In a retrospective study, we previously found that obese persons who sought physical therapy for LBP had moderately higher TSK and ODI scores compared to non-obese persons.7 We were not able to document relationships between survey responses and walking endurance (data not available). However, thoracolumbar flexion and hamstring flexion ranges did not differ based on adiposity level, and were not predicted by TSK scores.7 Here, we found that kinesiophobia indices were significant predictors of LBP severity but not of walking endurance itself. It appears that there is not a strong relationship between functional ability obtained in the laboratory and kinesiophobia. One interpretation is that variations in participant pain coping ability results in achievement of long walking times in some persons compared with others irrespective of pain intensity. We noted that some patients with average walking pain ratings of 5-7 still kept walking on the treadmill and reported that they were “used to it” and knew that “they had to walk even if it hurts.” Female gender and elevated BMI negatively predict walking distance,19 and these factors may be greater influences on walking endurance time than kinesiophobia for some participants. Thus, the lower prevalence of women our severely obese group may have reduced the ability to detect differences in walking endurance. A second explanation is that some participants may have wanted to perform better in front of the research staff in spite of kinesiophobia; this may have been especially true for men in the presence of a female staff member.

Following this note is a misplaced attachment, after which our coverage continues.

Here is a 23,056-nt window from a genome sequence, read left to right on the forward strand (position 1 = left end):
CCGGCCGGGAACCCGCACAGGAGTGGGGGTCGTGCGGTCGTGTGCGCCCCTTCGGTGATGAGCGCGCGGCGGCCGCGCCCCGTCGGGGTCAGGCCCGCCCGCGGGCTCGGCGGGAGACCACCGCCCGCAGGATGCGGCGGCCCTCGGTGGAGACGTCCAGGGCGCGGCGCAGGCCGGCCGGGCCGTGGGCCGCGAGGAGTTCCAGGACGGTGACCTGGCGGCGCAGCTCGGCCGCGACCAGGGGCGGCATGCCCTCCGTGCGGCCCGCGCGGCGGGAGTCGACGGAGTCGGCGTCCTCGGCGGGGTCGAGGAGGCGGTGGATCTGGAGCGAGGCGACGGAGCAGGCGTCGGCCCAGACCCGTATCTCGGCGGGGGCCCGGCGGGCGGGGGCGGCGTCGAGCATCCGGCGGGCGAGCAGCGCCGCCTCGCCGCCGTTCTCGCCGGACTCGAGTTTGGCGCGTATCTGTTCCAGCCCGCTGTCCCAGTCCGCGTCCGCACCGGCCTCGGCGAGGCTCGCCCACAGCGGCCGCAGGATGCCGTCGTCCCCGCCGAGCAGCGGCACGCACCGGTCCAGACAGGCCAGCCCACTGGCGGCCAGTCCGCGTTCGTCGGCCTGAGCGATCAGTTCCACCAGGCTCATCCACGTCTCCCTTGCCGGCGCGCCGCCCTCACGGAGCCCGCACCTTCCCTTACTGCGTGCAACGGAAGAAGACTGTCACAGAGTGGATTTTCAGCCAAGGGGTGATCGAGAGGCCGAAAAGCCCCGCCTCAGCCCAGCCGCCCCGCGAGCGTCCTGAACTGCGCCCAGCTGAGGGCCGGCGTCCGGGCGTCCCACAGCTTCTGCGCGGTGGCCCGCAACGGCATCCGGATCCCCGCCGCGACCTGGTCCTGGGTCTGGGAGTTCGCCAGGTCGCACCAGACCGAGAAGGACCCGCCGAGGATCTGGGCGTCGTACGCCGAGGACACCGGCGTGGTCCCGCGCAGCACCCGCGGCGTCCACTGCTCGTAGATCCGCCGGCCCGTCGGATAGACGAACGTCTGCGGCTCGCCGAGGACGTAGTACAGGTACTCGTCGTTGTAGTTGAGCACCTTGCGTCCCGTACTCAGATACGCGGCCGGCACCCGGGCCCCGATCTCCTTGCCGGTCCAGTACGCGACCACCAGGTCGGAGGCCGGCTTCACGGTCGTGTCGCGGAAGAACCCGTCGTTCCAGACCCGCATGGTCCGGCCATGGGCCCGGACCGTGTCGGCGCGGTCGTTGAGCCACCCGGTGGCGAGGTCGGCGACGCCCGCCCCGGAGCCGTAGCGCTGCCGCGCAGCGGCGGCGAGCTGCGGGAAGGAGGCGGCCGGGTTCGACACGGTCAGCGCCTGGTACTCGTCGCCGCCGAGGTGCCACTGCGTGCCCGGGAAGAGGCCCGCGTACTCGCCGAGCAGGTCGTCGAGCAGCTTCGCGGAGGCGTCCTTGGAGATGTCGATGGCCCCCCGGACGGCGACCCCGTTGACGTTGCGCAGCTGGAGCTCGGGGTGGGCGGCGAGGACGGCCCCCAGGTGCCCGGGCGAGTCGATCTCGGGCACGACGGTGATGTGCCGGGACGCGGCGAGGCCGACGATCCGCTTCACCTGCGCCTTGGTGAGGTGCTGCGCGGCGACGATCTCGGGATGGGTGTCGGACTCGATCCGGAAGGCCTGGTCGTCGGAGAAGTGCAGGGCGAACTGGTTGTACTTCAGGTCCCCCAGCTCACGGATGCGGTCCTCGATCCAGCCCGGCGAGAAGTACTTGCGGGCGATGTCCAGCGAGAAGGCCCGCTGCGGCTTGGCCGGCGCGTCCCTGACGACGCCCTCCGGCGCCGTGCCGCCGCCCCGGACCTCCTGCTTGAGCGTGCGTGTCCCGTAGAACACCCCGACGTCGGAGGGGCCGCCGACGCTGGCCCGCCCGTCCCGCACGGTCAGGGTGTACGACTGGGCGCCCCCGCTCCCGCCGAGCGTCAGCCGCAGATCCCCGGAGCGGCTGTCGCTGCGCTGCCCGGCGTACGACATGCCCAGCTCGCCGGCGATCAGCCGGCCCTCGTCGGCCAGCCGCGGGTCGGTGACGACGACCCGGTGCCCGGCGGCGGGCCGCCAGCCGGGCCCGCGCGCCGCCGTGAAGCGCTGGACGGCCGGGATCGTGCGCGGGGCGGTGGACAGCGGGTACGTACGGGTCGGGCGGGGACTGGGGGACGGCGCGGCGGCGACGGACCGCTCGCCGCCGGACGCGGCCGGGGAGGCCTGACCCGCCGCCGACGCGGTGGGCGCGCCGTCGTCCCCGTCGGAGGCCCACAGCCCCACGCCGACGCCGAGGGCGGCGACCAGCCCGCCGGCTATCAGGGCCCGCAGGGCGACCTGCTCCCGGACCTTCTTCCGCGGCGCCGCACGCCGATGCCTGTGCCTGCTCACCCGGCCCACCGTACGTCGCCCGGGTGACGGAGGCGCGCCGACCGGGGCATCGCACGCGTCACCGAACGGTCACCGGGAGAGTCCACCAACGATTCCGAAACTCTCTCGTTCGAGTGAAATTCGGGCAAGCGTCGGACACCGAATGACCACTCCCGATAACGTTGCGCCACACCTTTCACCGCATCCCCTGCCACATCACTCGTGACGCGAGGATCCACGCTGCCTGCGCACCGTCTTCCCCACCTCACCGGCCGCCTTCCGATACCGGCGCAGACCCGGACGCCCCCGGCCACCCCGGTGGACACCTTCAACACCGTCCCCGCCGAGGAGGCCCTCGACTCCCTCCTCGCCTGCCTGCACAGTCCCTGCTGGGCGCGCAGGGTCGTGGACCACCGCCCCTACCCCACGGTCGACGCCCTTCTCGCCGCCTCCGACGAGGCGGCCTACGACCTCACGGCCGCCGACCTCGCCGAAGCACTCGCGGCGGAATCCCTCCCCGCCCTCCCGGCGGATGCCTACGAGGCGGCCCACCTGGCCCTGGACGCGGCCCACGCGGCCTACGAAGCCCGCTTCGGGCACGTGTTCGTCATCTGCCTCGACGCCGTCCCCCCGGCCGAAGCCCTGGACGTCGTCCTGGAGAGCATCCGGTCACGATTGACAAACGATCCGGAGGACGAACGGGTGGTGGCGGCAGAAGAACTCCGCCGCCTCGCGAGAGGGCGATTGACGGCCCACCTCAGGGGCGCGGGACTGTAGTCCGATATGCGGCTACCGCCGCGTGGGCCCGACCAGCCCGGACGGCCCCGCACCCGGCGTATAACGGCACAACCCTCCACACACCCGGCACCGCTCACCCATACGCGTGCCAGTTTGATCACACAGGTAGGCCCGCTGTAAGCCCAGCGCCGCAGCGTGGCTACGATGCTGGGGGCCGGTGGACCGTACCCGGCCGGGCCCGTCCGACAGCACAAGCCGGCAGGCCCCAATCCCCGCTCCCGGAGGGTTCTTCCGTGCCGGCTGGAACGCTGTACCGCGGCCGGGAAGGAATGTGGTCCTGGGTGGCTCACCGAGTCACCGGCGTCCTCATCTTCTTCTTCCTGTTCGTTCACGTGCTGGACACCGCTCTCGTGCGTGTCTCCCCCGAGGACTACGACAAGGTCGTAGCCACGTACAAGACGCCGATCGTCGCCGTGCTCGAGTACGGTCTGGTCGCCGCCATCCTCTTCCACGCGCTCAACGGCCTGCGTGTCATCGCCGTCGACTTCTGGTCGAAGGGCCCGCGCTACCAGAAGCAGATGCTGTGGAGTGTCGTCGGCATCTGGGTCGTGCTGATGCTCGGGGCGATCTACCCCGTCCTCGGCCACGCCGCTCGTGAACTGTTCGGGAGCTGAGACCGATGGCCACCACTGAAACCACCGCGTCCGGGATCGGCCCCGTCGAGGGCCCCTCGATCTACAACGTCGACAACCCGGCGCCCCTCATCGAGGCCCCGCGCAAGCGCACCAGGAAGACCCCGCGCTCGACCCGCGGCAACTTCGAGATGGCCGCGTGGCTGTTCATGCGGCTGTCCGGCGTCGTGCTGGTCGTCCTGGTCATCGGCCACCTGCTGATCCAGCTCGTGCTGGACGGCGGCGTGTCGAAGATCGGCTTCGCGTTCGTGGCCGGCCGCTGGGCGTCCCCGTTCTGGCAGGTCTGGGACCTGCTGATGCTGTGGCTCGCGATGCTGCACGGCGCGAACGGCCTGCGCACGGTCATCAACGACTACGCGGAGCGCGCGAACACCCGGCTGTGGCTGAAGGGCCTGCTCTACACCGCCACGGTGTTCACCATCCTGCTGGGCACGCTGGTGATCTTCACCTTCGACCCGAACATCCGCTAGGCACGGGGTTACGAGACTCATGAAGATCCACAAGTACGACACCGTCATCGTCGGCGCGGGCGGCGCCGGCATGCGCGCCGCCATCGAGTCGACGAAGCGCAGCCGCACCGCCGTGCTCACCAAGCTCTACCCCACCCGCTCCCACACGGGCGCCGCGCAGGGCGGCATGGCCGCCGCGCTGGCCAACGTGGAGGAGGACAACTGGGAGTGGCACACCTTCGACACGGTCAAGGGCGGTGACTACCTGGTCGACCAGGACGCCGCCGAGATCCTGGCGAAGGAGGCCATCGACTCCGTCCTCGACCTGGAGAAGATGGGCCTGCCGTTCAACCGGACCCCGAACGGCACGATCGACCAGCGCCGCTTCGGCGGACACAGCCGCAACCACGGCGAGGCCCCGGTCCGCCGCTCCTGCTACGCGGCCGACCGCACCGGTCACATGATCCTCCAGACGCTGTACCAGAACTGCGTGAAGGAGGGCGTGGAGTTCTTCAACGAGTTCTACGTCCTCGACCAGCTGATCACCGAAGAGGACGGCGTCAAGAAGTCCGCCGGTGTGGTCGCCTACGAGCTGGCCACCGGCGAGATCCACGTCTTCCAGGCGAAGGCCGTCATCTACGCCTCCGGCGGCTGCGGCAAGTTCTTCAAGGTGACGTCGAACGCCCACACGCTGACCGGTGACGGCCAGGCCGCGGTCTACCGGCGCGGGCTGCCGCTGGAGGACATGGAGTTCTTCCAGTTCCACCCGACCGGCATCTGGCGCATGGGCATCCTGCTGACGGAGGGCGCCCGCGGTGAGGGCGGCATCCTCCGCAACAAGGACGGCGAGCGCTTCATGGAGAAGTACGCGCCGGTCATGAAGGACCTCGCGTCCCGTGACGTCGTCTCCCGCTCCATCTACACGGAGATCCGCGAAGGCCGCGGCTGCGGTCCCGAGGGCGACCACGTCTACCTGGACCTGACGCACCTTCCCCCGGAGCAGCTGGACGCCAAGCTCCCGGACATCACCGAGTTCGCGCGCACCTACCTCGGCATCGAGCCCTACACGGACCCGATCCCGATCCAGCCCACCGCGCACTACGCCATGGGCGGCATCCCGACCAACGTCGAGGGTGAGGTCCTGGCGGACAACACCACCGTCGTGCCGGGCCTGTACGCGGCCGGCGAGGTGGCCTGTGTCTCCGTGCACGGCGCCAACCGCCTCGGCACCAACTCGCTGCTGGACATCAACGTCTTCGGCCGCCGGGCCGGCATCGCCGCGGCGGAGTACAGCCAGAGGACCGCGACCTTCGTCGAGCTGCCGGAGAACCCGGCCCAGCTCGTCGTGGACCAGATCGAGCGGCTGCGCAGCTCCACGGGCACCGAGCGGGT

While comparative data are few, two studies reported no relationship between walking activity and TSK and Roland Morris Disability scores in persons with chronic LBP.20, 21 What may complicate the relationships between these study variables is that there are adaptive muscle activation strategies in LBP, such as guarding and activation of different muscles compared to persons without back pain.21 Potentially, a shift in the gait pattern to smaller stride length and wider stance as we reported in Part 1, may help reduce spine rotation and pain. Also, obese persons likely have other joint pains or more severe pain that might impede walking endurance independent of back pain (foot, ankle, knee), and discomforts such as respiratory difficulty and skin friction and vein varicosity.22 In the present study, we found similar distributions of bodily joint pain and types of activities that elicited pain (Table 1), but we did not capture severity of pain in the other joints.

Considerations for Future Directions

These findings will help in the development of interventions focused on minimizing psychosocial barriers to rehabilitation in obese, older persons with LBP. Prospective data collection with a larger sample size inclusive of a range of BMIs and would permit the study team to stratify analyses by multiple factors: the presence of other joint pains (knee, hips or ankle), by gender and age. The natural progression of LBP could be followed in each participant stratum to identify which physical and psychosocial characteristics affect walking endurance most over time. Interventions to combat kinesiophobia in afflicted individuals can be tested to determine the relationships between changes in fear avoidance, perceptions of disability and pain catastrophizing over time.